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“I said at the top that I don’t have much influence over this anymore, and yet, three Dr. Dog songs.”

Spotify Wrapped

The folks on the brewery floor are some serious music lovers, and, like many of you, they’ve been enamored with their Spotify end-of-year report.

It’s pretty telling. It’s interesting to see how the influences in production are reflected in our music selections.

Check it out!

“For the first time,” Brian says, “I have very little input on this.”

Brian’s “office” used to be on the brewery floor, but now he’s got a big-boy desk in the main office. So, these days, he’s not out there as much and his admittedly eclectic musical influence doesn’t loom nearly as large as it once did.

“I still have some influences,” he says, “as I see Vulfpeck here on this first page.”

The interesting thing about looking back on our Spotify stats is that it’s easy to see the changes that took place in production throughout the year.

“When we used to have the old canning line,” Brian said, “the speaker and the Spotify were centrally-located. With the new canning line, there was no central location, so the Spotify account stayed with the iPad, and the speaker moved toward the brewhouse. Then, the packaging guys kinda went rogue, and they had their own, individual, ad-supported version.”

Looking through the year, winter was dominated with Vulpeck, J. Roddy Walston and the Business, and oddly, Frank Sinatra, with background music provided by Boston — “More Than a Feeling”.

We’re pretty sure we can pin J. Roddy Walston on Brewer Brad Young.

“We spent 41 hours listening to them,” Brian said. “That’s 100% Brad. 100% Brad. No one else had even heard of them.”

This obscure, Virginia-based rock band ended up being our #1 artist of the year, with the most-played song being “Brave Man’s Death”. It’s kinda cool to see how Brad moved from cellarman to brewer, bringing his musical influence with him.

Springtime gave us a seminal 70s classic, Stevie Wonder singing “Signed, Sealed, Delivered” — one helluva tune — on a 70s Summer playlist, as well as a number of inscrutable photos of bands that neither of us could identify.

Cellar Lead Mike McGrath returned to us after a hiatus, bringing with him a change in soundscape in the fall.

“The Shins could have been Mike,” Brian says.

By the Summer, Dr. Dog was back in rotation — maybe Brian was spending more time back on the floor. 

Beyond J. Roddy Walston and the Business, in order, our next four top artists were Grateful Dead, Red Hot Chili Peppers, Dr. Dog, and Sublime.

“Grateful Dead was Brad and Andrew,” Brian reports. “RHCP was JP — since June, all of the Spotify stuff was just the cellarmen and the brewers, so Tony, Mike, JP, Andrew, Brad, Kevin. Dr. Dog was everyone, and Sublime was most likely Andrew.”

They’d listened to artists from 60 countries, including Ye from the U.S. of A, Neil Young (Canada — Kevin and Andrew), Bob Marley and the Wailers (Jamaica — Andrew [knowing laugh]), Elton John (U.K.), and Daft Punk (France).

“I don’t know who would have put on Elton,” Brian admits. “Probably just from generic playlists.”

Spotify says that we’re “genre-fluid,” with influences from pop, soul, hip-hop, rock, and the ubiquitous, mystifying “stomp and holler.” No one really knows what stomp and holler is except the guy at Spotify who decides which songs are in which genres, but Spotify tells a lot of people that they’ve listened to a fair amount of it.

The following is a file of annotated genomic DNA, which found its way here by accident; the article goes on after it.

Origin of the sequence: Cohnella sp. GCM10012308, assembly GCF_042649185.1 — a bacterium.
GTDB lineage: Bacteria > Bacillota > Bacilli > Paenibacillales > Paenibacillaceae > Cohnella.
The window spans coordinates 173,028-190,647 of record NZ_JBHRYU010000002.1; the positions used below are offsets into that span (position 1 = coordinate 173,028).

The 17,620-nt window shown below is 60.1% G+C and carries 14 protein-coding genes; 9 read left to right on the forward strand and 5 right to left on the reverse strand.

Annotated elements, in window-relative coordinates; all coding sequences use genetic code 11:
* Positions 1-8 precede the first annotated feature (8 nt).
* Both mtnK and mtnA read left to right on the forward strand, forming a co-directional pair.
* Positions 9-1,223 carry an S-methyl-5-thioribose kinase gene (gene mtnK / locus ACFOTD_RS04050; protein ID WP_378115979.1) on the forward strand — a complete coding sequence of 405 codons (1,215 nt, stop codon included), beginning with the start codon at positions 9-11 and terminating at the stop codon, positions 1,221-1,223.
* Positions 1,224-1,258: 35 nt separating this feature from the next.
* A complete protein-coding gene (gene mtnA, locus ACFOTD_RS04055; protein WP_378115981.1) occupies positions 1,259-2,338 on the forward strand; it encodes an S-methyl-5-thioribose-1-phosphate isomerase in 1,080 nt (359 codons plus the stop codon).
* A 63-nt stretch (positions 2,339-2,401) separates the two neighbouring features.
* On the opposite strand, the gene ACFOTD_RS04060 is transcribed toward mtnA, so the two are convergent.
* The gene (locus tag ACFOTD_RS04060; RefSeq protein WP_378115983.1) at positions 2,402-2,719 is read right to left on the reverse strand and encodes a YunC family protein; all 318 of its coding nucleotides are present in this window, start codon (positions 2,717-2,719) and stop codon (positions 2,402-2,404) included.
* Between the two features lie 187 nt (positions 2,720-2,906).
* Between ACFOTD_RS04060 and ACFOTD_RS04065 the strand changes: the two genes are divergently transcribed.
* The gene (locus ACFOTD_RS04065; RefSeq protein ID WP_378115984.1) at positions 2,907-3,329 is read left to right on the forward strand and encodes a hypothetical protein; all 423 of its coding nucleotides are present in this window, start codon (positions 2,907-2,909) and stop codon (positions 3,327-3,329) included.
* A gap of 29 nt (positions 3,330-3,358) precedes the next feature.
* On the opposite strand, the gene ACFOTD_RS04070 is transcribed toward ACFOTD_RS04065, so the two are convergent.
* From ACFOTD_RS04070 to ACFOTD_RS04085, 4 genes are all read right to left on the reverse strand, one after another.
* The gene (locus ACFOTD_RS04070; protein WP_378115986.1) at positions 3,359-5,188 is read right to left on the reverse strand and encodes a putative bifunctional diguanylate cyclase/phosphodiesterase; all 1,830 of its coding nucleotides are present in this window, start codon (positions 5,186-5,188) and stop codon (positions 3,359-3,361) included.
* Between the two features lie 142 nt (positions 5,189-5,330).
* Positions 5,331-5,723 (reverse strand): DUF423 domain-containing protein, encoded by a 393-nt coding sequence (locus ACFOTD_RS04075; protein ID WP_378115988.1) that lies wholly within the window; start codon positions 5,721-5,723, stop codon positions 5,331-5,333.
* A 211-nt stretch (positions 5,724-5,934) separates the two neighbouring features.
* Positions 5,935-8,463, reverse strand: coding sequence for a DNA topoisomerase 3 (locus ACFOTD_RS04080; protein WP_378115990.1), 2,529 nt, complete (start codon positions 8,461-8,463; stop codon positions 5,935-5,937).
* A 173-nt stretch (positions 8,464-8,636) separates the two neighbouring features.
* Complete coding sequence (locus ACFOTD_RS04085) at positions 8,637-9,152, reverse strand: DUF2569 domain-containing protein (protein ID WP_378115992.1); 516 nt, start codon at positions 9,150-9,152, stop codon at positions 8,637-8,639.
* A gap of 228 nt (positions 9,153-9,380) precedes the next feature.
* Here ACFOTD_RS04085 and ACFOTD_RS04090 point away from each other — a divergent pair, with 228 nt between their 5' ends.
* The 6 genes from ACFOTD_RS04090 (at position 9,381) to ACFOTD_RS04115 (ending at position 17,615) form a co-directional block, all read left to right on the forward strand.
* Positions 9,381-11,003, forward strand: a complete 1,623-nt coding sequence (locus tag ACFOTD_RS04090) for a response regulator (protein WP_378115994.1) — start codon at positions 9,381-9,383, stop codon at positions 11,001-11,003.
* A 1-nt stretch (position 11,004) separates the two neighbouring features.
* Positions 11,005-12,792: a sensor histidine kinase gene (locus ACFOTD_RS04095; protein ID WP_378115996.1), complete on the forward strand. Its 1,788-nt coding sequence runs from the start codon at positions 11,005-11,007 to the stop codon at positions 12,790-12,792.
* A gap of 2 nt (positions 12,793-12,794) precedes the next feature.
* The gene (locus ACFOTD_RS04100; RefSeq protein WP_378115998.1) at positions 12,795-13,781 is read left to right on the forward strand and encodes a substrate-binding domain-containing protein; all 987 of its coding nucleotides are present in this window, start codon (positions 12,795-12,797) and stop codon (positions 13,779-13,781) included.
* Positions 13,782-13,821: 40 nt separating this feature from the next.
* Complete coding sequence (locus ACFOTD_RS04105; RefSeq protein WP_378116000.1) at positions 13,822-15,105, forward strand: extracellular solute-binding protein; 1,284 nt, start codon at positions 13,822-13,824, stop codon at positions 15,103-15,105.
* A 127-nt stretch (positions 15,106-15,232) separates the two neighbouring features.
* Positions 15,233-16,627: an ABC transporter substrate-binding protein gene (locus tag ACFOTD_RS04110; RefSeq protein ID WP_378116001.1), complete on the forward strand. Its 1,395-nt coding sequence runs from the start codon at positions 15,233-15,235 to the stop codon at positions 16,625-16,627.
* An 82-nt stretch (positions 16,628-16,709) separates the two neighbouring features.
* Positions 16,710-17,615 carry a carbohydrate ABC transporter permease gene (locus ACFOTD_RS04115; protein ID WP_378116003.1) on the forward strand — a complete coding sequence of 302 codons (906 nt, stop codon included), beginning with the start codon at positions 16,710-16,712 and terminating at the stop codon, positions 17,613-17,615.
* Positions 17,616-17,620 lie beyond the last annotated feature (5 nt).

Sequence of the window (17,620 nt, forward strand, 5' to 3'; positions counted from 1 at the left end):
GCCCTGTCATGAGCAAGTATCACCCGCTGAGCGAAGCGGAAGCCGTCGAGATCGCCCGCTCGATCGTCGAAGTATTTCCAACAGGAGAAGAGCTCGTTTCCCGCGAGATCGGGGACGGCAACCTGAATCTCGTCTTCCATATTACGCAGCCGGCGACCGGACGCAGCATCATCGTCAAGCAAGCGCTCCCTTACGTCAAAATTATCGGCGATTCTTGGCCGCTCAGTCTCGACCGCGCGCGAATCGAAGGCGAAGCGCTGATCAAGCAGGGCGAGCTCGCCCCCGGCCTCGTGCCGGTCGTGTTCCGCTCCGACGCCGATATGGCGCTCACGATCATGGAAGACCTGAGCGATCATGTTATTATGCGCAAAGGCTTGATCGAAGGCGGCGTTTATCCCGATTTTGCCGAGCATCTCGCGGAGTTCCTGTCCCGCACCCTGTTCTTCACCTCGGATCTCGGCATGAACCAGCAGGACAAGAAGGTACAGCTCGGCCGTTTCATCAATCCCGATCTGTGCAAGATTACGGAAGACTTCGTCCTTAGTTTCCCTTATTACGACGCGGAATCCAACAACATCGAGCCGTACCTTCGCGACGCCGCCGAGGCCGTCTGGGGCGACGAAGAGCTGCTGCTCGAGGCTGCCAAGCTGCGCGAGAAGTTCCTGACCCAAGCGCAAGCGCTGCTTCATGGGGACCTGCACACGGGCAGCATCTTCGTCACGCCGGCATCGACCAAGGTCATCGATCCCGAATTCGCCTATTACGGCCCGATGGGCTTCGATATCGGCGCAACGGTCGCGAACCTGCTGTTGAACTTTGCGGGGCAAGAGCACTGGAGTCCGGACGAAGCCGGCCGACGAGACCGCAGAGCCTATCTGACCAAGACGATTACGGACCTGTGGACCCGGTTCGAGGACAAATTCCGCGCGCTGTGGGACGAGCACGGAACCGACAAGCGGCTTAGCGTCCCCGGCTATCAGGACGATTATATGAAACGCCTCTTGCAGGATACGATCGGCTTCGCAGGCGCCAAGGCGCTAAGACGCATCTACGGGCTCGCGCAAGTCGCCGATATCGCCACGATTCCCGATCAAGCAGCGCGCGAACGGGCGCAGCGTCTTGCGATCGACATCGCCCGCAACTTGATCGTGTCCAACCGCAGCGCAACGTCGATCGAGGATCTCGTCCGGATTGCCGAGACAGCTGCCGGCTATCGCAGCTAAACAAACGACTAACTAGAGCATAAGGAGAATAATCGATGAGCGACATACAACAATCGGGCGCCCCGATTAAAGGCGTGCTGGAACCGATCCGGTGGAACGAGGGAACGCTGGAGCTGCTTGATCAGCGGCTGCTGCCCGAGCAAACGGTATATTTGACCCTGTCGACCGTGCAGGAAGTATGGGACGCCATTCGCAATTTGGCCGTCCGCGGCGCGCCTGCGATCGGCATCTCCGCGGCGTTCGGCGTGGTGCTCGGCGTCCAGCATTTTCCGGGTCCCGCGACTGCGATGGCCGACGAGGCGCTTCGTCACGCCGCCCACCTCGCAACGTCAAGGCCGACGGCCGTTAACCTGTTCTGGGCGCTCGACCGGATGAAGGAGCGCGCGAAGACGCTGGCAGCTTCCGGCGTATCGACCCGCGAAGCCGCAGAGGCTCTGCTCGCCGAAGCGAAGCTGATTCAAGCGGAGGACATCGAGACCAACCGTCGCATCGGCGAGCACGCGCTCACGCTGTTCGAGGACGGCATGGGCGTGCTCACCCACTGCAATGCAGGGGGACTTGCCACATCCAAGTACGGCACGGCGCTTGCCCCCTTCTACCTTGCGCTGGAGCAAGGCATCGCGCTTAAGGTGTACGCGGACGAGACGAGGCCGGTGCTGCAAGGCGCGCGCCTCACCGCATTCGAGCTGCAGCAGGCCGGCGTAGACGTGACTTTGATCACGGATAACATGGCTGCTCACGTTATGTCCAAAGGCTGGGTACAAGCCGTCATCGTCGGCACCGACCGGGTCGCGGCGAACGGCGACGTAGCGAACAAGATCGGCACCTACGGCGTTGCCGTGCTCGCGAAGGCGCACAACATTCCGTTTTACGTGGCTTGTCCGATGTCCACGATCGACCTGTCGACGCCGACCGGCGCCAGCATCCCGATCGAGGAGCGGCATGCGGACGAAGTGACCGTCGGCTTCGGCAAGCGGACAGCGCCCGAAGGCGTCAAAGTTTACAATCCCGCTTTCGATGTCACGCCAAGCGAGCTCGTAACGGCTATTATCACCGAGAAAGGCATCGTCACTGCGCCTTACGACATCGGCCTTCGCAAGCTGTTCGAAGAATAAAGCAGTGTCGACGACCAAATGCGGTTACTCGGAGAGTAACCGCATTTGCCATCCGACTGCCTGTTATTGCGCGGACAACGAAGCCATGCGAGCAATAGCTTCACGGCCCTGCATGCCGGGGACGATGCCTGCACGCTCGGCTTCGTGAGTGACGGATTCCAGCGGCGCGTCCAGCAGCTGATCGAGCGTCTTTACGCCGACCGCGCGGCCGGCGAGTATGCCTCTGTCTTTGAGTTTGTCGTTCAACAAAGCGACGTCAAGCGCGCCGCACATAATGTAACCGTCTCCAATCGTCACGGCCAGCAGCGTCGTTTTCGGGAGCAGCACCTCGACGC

Regardless, Clapton was playing in the background of that page, much to our delight.

The top ten songs on the brewery floor this year were:

  1. New Slang — The Shins
  2. Interstate Love Song — Stone Temple Pilots
  3. Black Hole Sun — Soundgarden
  4. The Breeze — Dr. Dog
  5. No Rain — Blind Melon 
  6. Where’d All the Time Go? — Dr. Dog
  7. The Weight — The Band
  8. Sedona — Houndmouth
  9. Luckiest Man — The Wood Brothers
  10. Heart It Races — Dr. Dog

“I said at the top that I don’t have much influence over this anymore,” Brian said, “and yet, three Dr. Dog songs.”

Production discovered 1,507 new artists, apparently really loving someone called “Nahko and Medicine for the People”. Brian had no idea who they were, but they’d listened to 41 of their songs, 4 albums, and spent over 26 days listening to them.

“It sounds like a Brad band,” Brian said, much to our agreement.

Looking back over the decade is where things get really interesting. Spotify tracks the number of minutes listened to over the years, and it’s apparent how many more hours production put in over the years.

In 2016, production listened to 141.153 minutes on Spotify — that’s 98.02 days. They maxed out — both on Spotify and in production capacity — in 2018, listening to 215,838 minutes, or 149.89 days.

“That’s production, right there,” Brian laughs. “Our Spotify was on for 150 days last year — almost half the year. That’s how much longer production hours are now.”

Back in 2016, we were really only brewing between 7am and 5pm, five days a week. Now, we’re 5am to 10pm almost every day. Our biggest jump was between 2017 and 2018, when we’d maxed out production.

We noticed that 2018’s top song was “Careless Whisper” by George Michael.

“That was Mark and JP,” Brian says. “You’ll have to ask them sometime about why.”

The top artist of 2017 was Saves the Day, a remnant of one of our brewers who has since moved on.

“That was Eddie,” Brian said. “Straight up Eddie. We miss Eddie.”

And our Artist of the Decade: Sublime.

Freakin’ Sublime.

Andrew gets the credit for that one.

“100%,” Brian says.

Regardless of the changes in music selections, the folks in production keep churning out awesome beer. 

Do you have any selections in common with us? Let us know in the comments!